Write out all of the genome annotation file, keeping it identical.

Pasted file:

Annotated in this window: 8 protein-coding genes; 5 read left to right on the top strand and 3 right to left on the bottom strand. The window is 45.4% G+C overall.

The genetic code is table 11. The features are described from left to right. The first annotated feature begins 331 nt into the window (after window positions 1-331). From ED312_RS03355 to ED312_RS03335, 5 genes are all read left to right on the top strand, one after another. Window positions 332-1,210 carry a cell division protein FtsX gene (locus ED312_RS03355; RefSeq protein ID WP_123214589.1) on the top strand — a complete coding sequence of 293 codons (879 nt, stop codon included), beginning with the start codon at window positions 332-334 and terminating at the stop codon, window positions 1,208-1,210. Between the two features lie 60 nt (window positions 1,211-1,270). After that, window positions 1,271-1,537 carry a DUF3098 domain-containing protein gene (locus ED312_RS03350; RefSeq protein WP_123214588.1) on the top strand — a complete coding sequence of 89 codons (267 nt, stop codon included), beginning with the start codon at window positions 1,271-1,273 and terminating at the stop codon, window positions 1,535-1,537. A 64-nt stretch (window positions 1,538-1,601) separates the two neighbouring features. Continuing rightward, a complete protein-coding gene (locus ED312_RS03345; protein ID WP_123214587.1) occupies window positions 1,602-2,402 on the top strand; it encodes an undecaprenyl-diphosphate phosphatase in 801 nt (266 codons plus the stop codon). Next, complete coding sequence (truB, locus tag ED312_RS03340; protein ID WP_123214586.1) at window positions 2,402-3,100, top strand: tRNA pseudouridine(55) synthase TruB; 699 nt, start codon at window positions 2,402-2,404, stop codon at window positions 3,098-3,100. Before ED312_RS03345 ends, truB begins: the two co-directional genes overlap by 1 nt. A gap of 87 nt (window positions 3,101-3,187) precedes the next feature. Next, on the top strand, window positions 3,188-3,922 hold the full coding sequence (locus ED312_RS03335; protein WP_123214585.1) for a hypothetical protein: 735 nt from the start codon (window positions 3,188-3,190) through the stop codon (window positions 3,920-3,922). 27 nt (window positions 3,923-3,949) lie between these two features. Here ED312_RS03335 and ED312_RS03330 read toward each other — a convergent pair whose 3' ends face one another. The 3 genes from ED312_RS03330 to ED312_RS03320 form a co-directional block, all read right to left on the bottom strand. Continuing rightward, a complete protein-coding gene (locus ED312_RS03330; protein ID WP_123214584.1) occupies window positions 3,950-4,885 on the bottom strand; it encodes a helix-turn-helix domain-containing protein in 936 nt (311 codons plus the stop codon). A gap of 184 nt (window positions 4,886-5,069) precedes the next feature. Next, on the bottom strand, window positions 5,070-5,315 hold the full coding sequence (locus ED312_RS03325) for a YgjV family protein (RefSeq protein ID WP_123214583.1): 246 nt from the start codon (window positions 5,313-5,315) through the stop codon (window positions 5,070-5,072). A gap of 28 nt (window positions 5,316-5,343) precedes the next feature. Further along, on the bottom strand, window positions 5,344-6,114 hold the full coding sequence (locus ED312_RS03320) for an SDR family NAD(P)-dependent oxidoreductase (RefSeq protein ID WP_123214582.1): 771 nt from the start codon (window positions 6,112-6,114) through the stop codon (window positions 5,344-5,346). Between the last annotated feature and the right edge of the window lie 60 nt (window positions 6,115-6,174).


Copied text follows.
Annotated in this window: 8 protein-coding genes; 5 read left to right on the top strand and 3 right to left on the bottom strand. The window is 45.4% G+C overall.

The genetic code is table 11. The features are described from left to right. The first annotated feature begins 331 nt into the window (after window positions 1-331). From ED312_RS03355 to ED312_RS03335, 5 genes are all read left to right on the top strand, one after another. Window positions 332-1,210 carry a cell division protein FtsX gene (locus ED312_RS03355; RefSeq protein ID WP_123214589.1) on the top strand — a complete coding sequence of 293 codons (879 nt, stop codon included), beginning with the start codon at window positions 332-334 and terminating at the stop codon, window positions 1,208-1,210. Between the two features lie 60 nt (window positions 1,211-1,270). After that, window positions 1,271-1,537 carry a DUF3098 domain-containing protein gene (locus ED312_RS03350; RefSeq protein WP_123214588.1) on the top strand — a complete coding sequence of 89 codons (267 nt, stop codon included), beginning with the start codon at window positions 1,271-1,273 and terminating at the stop codon, window positions 1,535-1,537. A 64-nt stretch (window positions 1,538-1,601) separates the two neighbouring features. Continuing rightward, a complete protein-coding gene (locus ED312_RS03345; protein ID WP_123214587.1) occupies window positions 1,602-2,402 on the top strand; it encodes an undecaprenyl-diphosphate phosphatase in 801 nt (266 codons plus the stop codon). Next, complete coding sequence (truB, locus tag ED312_RS03340; protein ID WP_123214586.1) at window positions 2,402-3,100, top strand: tRNA pseudouridine(55) synthase TruB; 699 nt, start codon at window positions 2,402-2,404, stop codon at window positions 3,098-3,100. Before ED312_RS03345 ends, truB begins: the two co-directional genes overlap by 1 nt. A gap of 87 nt (window positions 3,101-3,187) precedes the next feature. Next, on the top strand, window positions 3,188-3,922 hold the full coding sequence (locus ED312_RS03335; protein WP_123214585.1) for a hypothetical protein: 735 nt from the start codon (window positions 3,188-3,190) through the stop codon (window positions 3,920-3,922). 27 nt (window positions 3,923-3,949) lie between these two features. Here ED312_RS03335 and ED312_RS03330 read toward each other — a convergent pair whose 3' ends face one another. The 3 genes from ED312_RS03330 to ED312_RS03320 form a co-directional block, all read right to left on the bottom strand. Continuing rightward, a complete protein-coding gene (locus ED312_RS03330; protein ID WP_123214584.1) occupies window positions 3,950-4,885 on the bottom strand; it encodes a helix-turn-helix domain-containing protein in 936 nt (311 codons plus the stop codon). A gap of 184 nt (window positions 4,886-5,069) precedes the next feature. Next, on the bottom strand, window positions 5,070-5,315 hold the full coding sequence (locus ED312_RS03325) for a YgjV family protein (RefSeq protein ID WP_123214583.1): 246 nt from the start codon (window positions 5,313-5,315) through the stop codon (window positions 5,070-5,072). A gap of 28 nt (window positions 5,316-5,343) precedes the next feature. Further along, on the bottom strand, window positions 5,344-6,114 hold the full coding sequence (locus ED312_RS03320) for an SDR family NAD(P)-dependent oxidoreductase (RefSeq protein ID WP_123214582.1): 771 nt from the start codon (window positions 6,112-6,114) through the stop codon (window positions 5,344-5,346). Between the last annotated feature and the right edge of the window lie 60 nt (window positions 6,115-6,174).